All of the feedback from KOLs and boards what we’ve heard kind of in news and at ASCO-GU few weeks ago was that based upon the survival data for METEOR and second-line with cabo, that’s really the go-to agent for patients that progress on single-agent molecules first-line on combination approaches first-line, because cabo has got that survival advantage that nobody else has. So we can again build on that, work on that and move forward.

Geoff Meacham

Do you still see an opportunity for differentiation just giving in – from a I/O TKI perspective, just given the data that we’ve seen from Keytruda and Inlyta. In other words, does the 9ER study, what – maybe what’s your more sort of detailed outlook on that relative to what we’ve seen so far?

Michael Morrissey

Yes. It’s a good question. Yes, I think that’s – obviously, we have to finish the experiments and get the data and the data will speak for itself, where this is a data-driven type exercise. But certainly, the 426 data looks good in terms of hitting endpoints with good hazard ratios and pretty compelling data. But I think it’s a bar that can be surpassed…

Geoff Meacham

Yes.

Michael Morrissey

…based upon just what we know cabo can do and kind of the expectations for what cabo could do with the appropriately PIK-PD-1. So I think you’ll get some of the AE profiling, some of the PFS data, it looks good, but it can be improved upon. So we have to run the experiment, we have to get the data. But we’re certainly not overwhelmed by what we saw in 426 or for that matter with 214.

So we think there’s lots of room to improve. And we’re certainly with the doublet 9ER, but also with the triplet CaboNivo ipi, we think we can bring better potentially activity and certainly more options to patients as we go forward.

Geoff Meacham

Great. Just curious what are your thoughts on the development and the COSMIC-021 study. The early data seemed encouraging…

Michael Morrissey

Yes.

Geoff Meacham

…but just kind of how you’re looking at that going forward?

Michael Morrissey

So we’re really using that trial. And COSMIC-021 just for some background for people in the audience, is a broad basket trial looking at the combination of cabo with atezolizumab, that’s Roche’s PD-L1 antibody in 18 – currently, 18 different tumor types, they’ll probably add more as time goes on, that have shown some, for the most part, some level of sensitivity to single-agent cabo.

So we’ve got baseline activity, and I think that’s been part of our narrative around cabo for the last several years is that, it has – we think it has franchise potential on top of what we’ve seen in renal and liver and thyroid because of its broad activity as defined by bonafide confirmed RECIST responses in a variety of different tumor types. I think, we’re over 20 right now.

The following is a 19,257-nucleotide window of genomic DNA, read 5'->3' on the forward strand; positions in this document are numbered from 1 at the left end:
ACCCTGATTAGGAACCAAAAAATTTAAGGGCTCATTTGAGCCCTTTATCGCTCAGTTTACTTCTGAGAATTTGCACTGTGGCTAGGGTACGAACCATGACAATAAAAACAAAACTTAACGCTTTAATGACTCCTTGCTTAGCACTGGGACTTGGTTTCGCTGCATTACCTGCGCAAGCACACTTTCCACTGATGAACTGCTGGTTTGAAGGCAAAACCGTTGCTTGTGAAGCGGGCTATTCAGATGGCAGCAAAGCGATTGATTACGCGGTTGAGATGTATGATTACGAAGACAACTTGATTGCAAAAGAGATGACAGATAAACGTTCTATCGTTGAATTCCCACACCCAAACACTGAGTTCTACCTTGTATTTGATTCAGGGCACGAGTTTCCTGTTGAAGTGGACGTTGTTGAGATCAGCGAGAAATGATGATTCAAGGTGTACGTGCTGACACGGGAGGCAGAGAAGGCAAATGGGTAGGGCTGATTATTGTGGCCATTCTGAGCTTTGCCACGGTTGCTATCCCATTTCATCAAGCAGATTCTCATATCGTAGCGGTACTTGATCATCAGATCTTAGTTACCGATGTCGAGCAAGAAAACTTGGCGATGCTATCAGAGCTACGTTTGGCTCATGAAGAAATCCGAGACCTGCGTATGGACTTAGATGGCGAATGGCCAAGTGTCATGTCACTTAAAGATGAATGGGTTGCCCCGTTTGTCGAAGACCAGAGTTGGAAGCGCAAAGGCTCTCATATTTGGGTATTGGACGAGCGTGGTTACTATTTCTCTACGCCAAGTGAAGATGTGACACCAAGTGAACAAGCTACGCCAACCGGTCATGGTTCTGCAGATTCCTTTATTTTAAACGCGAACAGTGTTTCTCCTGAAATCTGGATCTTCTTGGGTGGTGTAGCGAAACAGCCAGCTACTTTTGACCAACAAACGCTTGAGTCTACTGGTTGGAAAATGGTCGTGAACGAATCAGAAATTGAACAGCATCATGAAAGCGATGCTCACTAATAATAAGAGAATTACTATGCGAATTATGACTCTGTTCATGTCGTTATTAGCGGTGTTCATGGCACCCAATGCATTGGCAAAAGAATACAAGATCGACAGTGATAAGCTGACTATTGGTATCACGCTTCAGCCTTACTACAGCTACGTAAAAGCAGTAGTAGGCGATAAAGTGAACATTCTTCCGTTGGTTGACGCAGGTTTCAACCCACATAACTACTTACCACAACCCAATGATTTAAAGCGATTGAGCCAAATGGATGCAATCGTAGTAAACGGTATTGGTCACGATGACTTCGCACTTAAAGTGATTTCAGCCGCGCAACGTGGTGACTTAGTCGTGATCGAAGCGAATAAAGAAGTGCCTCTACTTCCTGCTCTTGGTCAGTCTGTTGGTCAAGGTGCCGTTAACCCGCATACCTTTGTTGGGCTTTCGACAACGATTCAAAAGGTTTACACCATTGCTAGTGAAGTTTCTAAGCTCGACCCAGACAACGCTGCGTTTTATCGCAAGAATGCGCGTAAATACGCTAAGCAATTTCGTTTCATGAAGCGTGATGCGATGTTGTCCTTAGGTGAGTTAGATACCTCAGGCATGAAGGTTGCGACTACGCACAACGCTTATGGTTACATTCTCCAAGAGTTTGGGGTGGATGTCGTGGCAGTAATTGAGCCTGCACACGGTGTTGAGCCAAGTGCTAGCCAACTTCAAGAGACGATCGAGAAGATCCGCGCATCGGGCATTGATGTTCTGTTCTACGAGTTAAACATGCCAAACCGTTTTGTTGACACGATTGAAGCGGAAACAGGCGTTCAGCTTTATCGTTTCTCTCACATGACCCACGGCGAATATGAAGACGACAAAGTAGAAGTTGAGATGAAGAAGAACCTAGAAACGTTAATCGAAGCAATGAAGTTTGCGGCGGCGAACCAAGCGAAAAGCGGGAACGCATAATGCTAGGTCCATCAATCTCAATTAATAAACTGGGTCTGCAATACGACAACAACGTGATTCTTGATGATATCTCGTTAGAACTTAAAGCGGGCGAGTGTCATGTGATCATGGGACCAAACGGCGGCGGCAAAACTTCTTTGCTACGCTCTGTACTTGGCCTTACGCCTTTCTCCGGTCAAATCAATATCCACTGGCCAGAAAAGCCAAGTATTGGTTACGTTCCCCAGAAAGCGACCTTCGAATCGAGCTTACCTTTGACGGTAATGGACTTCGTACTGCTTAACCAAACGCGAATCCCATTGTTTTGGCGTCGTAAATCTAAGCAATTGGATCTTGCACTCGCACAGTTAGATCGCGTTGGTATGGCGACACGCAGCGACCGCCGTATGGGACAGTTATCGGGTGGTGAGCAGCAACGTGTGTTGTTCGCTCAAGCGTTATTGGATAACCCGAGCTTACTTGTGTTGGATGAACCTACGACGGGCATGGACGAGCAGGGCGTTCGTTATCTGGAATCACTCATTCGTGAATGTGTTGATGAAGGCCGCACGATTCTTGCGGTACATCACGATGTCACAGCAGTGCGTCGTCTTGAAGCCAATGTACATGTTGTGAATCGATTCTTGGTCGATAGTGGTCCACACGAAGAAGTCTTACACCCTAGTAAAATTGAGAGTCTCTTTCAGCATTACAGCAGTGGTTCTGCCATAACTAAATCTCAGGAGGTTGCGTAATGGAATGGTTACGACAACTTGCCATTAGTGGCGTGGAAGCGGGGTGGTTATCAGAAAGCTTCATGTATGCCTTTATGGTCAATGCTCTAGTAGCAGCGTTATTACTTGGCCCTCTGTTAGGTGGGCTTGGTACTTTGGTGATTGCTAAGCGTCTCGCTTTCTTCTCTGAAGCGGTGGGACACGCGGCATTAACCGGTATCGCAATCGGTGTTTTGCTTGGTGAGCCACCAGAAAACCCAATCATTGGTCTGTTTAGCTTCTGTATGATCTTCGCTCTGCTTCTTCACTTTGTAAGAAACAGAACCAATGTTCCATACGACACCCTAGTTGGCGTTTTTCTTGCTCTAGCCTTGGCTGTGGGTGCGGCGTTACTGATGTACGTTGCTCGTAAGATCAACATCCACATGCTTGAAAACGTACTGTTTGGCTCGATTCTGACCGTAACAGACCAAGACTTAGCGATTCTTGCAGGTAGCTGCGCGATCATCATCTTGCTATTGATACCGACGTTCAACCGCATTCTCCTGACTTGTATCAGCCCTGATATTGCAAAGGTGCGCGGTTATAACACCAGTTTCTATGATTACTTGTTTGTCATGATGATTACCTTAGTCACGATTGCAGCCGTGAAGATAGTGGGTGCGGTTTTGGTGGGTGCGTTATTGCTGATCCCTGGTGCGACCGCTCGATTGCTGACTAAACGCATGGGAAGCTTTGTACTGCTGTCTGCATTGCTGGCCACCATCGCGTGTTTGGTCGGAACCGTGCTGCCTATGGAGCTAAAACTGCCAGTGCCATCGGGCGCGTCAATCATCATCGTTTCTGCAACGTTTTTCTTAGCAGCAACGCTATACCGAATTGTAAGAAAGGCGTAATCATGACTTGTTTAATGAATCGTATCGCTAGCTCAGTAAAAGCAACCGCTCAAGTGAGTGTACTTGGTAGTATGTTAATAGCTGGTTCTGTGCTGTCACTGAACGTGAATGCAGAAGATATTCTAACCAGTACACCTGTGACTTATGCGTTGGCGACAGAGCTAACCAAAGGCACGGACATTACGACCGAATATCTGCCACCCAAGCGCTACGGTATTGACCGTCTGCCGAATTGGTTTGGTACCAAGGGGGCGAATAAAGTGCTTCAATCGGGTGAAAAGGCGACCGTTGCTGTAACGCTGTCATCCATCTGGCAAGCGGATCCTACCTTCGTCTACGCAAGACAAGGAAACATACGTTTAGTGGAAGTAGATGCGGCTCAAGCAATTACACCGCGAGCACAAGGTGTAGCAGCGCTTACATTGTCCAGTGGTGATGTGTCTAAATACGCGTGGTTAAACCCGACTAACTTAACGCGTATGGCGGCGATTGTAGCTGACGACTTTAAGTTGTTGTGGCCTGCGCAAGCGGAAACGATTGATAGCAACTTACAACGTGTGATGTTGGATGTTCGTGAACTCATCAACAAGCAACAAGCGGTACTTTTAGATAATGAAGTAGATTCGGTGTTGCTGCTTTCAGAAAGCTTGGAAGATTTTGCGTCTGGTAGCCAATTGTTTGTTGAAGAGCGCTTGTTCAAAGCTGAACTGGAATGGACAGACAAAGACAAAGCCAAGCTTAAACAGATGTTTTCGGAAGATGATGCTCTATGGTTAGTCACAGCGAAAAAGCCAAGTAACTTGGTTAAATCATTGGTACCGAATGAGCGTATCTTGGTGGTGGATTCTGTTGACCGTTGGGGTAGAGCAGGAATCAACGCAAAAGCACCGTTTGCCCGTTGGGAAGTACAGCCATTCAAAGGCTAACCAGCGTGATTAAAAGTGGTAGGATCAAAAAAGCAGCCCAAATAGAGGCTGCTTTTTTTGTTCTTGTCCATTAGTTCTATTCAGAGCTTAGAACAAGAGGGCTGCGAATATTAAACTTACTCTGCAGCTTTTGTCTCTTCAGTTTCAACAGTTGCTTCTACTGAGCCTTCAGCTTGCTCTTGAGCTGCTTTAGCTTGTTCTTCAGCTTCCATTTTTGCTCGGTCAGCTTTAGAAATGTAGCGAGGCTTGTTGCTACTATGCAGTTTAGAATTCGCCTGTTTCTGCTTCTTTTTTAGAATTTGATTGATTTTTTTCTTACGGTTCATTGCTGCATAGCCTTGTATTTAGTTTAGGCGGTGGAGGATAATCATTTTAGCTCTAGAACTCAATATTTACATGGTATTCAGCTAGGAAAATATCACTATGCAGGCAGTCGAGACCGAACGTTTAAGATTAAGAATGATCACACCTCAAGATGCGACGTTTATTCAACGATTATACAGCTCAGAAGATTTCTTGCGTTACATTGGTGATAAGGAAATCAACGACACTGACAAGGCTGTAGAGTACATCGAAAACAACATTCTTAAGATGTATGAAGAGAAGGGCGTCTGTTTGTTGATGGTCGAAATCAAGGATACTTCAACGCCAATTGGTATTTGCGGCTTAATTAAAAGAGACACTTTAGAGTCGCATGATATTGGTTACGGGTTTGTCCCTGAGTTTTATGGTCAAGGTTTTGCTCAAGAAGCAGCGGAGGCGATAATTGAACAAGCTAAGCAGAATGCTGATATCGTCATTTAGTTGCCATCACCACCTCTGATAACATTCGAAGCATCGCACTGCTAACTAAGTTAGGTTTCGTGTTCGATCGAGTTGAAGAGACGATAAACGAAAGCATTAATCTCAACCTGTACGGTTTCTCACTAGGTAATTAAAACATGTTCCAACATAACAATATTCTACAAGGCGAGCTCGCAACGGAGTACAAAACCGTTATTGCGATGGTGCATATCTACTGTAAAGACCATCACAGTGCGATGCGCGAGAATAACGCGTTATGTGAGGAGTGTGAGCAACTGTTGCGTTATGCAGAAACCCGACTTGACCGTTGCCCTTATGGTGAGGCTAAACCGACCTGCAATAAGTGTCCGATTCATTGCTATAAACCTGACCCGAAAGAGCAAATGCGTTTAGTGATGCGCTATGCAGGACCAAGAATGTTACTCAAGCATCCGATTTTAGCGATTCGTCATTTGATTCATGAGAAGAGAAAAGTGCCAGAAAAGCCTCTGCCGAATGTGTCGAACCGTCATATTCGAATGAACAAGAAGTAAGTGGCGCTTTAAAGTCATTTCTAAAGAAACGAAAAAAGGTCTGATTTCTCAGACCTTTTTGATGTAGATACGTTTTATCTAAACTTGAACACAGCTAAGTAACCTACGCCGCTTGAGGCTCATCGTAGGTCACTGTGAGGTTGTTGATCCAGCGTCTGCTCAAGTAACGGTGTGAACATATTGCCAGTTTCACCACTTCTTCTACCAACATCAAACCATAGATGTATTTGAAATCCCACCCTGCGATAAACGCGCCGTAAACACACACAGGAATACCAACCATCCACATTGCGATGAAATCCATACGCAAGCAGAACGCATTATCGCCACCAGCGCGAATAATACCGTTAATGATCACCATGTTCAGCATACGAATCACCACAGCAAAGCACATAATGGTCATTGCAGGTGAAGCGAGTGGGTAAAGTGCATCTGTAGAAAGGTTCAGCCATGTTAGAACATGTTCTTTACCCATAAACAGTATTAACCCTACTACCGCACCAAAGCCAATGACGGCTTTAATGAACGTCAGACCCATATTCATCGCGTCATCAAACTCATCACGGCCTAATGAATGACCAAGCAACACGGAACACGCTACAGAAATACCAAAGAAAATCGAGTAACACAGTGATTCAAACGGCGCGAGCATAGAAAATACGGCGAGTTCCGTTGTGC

So O21 is an exercise to help us understand, validate and then prioritize the next wave of pivotal trials across GU, GI, thoracic and breast, a wide variety of different tumor types that helps us attack both hot and cold tumors those that have documented activity with the PD-1 those that don’t like prostate or colon, where we think the combination could be really interesting.

So our goal here is to get that trial enrolled quickly, generate data quickly, and then be able to prioritize what moves forward, either in terms of expansion cohorts that could lead to an early – some kind of early filing based upon really compelling response rate data or more likely the idea of then having the next wave of pivotal trials going in the near future. So it’s an exciting program, great working with Roche in that regard, and we have high hopes for it, for sure.

Geoff Meacham

Let’s shift gears to HCC and maybe just give us the updates that you have just with respect to the launch and we’ll talk about the dynamics between first and second-line?

Michael Morrissey

Yes. So we were approved for second-line HCC based on the CELESTIAL data back in January. Again, we had a survival benefit there in a mixed population of second and third-line patients. As we’ve gone well off of our way to hopefully be consistent about this – this is a different launch compared to renal. The market is very different. The patient population is very different.

We use the analogy of liver is kind of where renal was a decade ago. There aren’t a lot of really good agents in liver cancer. Patients are triaged in a kind of a – in a bifurcated fashion between medical oncology, as well as interventional radiology. And patients that often get some level of targeted therapy previously would come on after they had a round or two a case, which kind of puts them in a bad position anyway, right?